Uncanny X-Men #162-179, Annual #6; X-Men: God Loves, Man Kills

Writer: Chris Claremont
Artists: Paul Smith, Dave Cockrum, John Romita Jr., and Brent Anderson

This is a collection full of classic storylines and characters who are affecting stories even today.

The collection starts with the Brood space adventure storyline. This story is darker than most of the previous ones because the queen of the insect like aliens has infected the X-Men with her eggs. When the eggs hatch, the host will die and the new alien has all of the host’s abilities. Often enough the X-Men face a possible death or injury in battle but this time they have time to think about things and know that there’s no escape. Wolverine even contemplates killing all of his team mates to spare them the agony of what’s to come. Wolverine’s healing powers were able to destroy the egg inside him so he’s the only one without an egg. Colossus, Storm, Kitty, Nightcrawler, Cyclops, and Lilandra have all been affected. However, the group is given a chance to fight for life; instead of just destroying the Brood Queen in a suicide mission, they can save the huge aliens, the Acanti, whom the Brood are enslaving as their living ships. Also, Storm has elemental powers in space!

This story is a milestone also for other characters: Carol Danvers (former Ms. Marvel, the future Warbird of the Avengers) gets Binary powers and joins the Starjammers, and the New Mutants make their first appearance in the X-Men comic although the apparently already had their own comic. When the X-Men are away from Earth, Xavier has recruited another team of young mutants: Cannonball, Karma, Psyche, Sunspot, and Wolfsbane.

Kitty’s pet dragon Lockheed is also introduced.

In issue 168, the Morlocks are introduced. While Caliban made an appearance in an earlier issue, he seemed lonely and not part of a group of mutants. Here, he’s part of the Morlocks, who are deformed mutant who live underground in the sewers, and resent the X-Men for looking like humans and so being able to live in the sunlight. Storm has to fight their leader Callisto for Angel’s freedom and has to face the changes in her since she took over as the team leader.

Madelyne Pryor is introduced and Xavier accepts Rogue into the team.

In retrospect, I find it quite curious that Xavier lets Rogue into the X-Men as soon as he accepts her as his patient. He does this despite the fact that the core X-Men say that they can’t trust the former criminal. That could be a dangerous element in a fight where the team mates have to rely on each other all the time. Not to mention, that Rogue herself doesn’t appear too stable. From a writing point of view, her addition is great; the X-Men have become such a close-knit group of loyal friends that they need a disruptive element. Wolverine used to be such and Kitty to extend is still, because of her inexperience, but they have both already proven themselves reliable.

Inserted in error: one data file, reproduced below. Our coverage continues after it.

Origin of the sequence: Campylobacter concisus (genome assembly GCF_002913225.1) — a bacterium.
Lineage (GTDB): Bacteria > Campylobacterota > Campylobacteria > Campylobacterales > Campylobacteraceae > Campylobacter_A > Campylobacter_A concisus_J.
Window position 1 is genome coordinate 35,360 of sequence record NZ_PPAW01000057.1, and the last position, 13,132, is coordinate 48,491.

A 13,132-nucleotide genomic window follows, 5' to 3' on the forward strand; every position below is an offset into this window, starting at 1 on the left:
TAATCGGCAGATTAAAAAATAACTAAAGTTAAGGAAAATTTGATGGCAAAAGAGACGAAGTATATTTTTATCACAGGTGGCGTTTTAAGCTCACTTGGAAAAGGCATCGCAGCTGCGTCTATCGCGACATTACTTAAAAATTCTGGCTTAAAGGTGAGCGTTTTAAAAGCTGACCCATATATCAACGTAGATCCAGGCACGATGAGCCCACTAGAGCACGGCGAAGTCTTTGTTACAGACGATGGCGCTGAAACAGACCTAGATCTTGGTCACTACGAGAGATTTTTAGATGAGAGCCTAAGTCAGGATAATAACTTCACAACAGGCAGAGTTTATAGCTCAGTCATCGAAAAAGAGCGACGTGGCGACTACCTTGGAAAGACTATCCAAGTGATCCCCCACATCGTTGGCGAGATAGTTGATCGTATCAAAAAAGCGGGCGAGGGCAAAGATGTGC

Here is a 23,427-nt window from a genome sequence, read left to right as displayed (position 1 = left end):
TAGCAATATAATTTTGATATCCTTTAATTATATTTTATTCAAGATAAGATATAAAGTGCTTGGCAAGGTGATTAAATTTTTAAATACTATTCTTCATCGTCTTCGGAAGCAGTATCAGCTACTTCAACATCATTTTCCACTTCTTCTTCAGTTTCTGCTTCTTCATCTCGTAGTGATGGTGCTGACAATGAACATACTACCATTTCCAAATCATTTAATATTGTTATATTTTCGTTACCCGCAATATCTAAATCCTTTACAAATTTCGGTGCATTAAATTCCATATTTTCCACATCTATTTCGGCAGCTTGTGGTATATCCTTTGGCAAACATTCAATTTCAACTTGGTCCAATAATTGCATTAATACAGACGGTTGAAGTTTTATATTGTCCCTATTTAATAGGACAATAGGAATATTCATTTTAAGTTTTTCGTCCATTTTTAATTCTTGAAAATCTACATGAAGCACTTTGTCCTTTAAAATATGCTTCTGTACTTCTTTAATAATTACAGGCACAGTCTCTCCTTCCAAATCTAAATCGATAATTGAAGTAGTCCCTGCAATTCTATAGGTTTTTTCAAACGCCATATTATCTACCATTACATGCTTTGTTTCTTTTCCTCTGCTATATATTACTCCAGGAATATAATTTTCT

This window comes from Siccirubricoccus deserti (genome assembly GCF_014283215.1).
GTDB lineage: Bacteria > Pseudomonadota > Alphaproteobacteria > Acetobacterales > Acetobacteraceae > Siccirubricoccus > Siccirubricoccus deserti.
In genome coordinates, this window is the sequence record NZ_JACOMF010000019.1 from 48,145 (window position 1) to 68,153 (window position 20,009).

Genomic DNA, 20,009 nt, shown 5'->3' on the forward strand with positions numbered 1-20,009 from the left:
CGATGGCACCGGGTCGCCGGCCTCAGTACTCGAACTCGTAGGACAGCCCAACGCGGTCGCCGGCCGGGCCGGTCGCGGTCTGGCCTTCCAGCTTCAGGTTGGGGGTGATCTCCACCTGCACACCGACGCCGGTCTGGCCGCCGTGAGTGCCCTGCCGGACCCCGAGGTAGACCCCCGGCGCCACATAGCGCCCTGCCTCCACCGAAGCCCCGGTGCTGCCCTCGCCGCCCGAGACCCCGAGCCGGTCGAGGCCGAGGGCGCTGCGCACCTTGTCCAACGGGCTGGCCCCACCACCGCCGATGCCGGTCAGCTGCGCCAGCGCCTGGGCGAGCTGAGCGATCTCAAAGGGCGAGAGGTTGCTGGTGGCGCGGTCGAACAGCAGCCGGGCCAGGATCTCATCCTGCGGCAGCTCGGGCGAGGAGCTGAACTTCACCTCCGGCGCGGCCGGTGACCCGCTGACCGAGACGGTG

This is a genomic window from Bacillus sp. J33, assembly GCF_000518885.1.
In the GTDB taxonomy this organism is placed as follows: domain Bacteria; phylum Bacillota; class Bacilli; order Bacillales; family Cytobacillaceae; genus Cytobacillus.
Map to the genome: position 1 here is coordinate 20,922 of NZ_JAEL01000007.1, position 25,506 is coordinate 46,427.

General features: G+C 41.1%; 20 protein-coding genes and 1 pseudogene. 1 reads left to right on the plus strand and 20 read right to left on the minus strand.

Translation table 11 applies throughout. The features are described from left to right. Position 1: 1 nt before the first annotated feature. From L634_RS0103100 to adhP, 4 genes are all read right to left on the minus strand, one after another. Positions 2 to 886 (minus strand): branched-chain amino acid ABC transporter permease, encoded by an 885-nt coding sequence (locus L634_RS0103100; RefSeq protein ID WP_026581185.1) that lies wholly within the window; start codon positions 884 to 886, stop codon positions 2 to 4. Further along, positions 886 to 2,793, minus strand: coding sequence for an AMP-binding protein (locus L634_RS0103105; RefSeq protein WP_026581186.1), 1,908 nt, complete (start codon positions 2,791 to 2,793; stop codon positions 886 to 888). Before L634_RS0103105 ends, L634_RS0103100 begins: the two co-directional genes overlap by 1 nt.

Then, the X-Men head to Japan to Wolverine’s and Lady Mariko Yashida’s wedding. A mysterious villain stalks them with hints that the Phoenix might be returning while the Silver Samurai and the Viper try to kill Lady Mariko so that the Samurai can become the head of the powerful Yashida clan.

In the final issue Kitty has to face Caliban again and the promises she made in the earlier Morlock adventure.

Storm goes through huge chances here. Throughout the first half of the collection she has to make bitter decisions both as the team leader and as an individual. She vowed long ago that she would never kill but she has to kill the Brood egg inside her and the make the decision to oppose the Brood to the death. Later, she fights a duel with Callisto and essentially kills her. She’s questioning her beliefs and her place in the X-Men, and that also affects her powers and her connection of the Earth. Her feelings affect the weather around her and so she has to keep them under tight control and that’s chafing. Then she meets Yukio in Japan. Yukio is carefree and Ororo envies her. In the end, Ororo decides to stay with the X-Men and accept the changes in her.

Cyclops also goes through changes. He finds out that he’s not an orphan but has a father and grandparents. However, that isn’t explored much, in the end. He has a fling with a sea ship captain and then meets Madelyne Pyror, his future wife and Jean Grey look-a-like.

Kitty is just fourteen at the start of this collection and already she has to face death when the Brood egg hatches. She grows up a lot as is seen in the last issue.

I enjoyed this collection hugely. Because of the way that the Finnish edition of the X-Men was published, I didn’t read these stories first. My first X-Men stories are in the next collection, in the Claremont/ John Romita Jr. era, so I got to see the consequences of some of these stories first; reading Inferno before the first appearance of Pryor.